The German Spending Spree

Why the incoming government’s new billions create exceptional opportunities for foreign businesses.

It was a long and rocky road to the renewed German coalition government. To pave the way ahead, the incoming government plans to spend at least an extra €46 billion.

After the Jamaica negotiations failed, there was a lot of pressure on the Christian Democratic Union (CDU), their Bavarian sister party the Christian Social Union (CSU), and the Social Democratic Party (SPD) to form a government. All three parties feared that they would lose a substantial number of votes in the event of a re-election. As a result, they were pressed to deliver a deal that they could present as a partial victory to their member base.

Whilst part of the billions promised by the incoming government will go towards tax cuts, social security, and education, a more than substantial amount of the investments will be allocated towards infrastructure development. One case in point is Germany’s digital infrastructure. To this end, the incoming government promised a fund of €10-12 billion until 2021. If Germany becomes serious about true gigabit infrastructure (which it must), even more money will have to be made available. The next four years will provide exceptional opportunity for ISPs and underground construction companies to expand their business to Germany.

On a similar note, the new coalition deal acknowledges that the lack of affordable housing, especially in big cities, has become a pressing concern for many of its voters. Under the banner of a new “housing offensive,” the incoming government promises to construct at least 1.5 million new homes until 2021. However, the current landscape of construction business cannot satisfy the demand creating exceptional opportunity to break into the German housing market.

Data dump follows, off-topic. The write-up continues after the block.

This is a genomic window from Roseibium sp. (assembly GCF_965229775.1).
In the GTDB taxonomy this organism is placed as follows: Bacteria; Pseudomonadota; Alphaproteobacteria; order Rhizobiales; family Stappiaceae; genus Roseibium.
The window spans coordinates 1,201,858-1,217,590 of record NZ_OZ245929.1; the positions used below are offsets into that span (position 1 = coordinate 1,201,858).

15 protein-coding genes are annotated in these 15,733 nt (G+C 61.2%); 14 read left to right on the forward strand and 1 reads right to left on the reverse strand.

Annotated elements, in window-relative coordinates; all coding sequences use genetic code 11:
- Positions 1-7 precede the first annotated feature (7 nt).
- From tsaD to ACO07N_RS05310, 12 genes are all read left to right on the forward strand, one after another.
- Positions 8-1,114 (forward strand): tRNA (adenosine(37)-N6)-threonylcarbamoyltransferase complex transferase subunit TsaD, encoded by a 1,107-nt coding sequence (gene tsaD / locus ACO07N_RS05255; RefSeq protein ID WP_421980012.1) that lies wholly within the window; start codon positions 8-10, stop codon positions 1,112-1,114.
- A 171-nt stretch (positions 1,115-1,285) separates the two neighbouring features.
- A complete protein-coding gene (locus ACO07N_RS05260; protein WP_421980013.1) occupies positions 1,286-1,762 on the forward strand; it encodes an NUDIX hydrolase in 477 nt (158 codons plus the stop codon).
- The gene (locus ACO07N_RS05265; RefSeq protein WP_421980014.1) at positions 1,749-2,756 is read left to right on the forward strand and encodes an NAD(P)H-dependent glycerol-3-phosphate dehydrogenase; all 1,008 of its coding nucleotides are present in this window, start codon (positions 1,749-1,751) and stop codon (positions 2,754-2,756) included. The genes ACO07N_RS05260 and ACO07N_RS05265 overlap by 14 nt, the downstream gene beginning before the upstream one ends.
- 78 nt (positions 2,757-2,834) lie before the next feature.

Additionally, the new coalition deal vows to strengthen structurally weak regions to a much larger extent than before. The government pledges €8 billion for the continuation and expansion of ongoing programs designed to assist the states in coping with migration. A point of interest for the renewable energy sector is that another €1.5 billion will be made available to further abandon coal and strengthen renewable sources. Municipalities will have another €1 billion to invest in public regional transport; rural agricultural regions will be supported with an additional €1.5 billion.

In summary, Merkel’s renewed coalition with the SPD will be the most expensive of her tenure and thus creates exceptional business opportunities.

The experienced Berlin-based public affairs team of Interel Germany is eager to assist you with these tasks to secure a smooth expansion of your business to Germany. The timing for such an expansion could not be better.

Authors: Markus Weidling and Linus Sehn

Download the full report here.


Markus Weidling

Managing Partner, Germany

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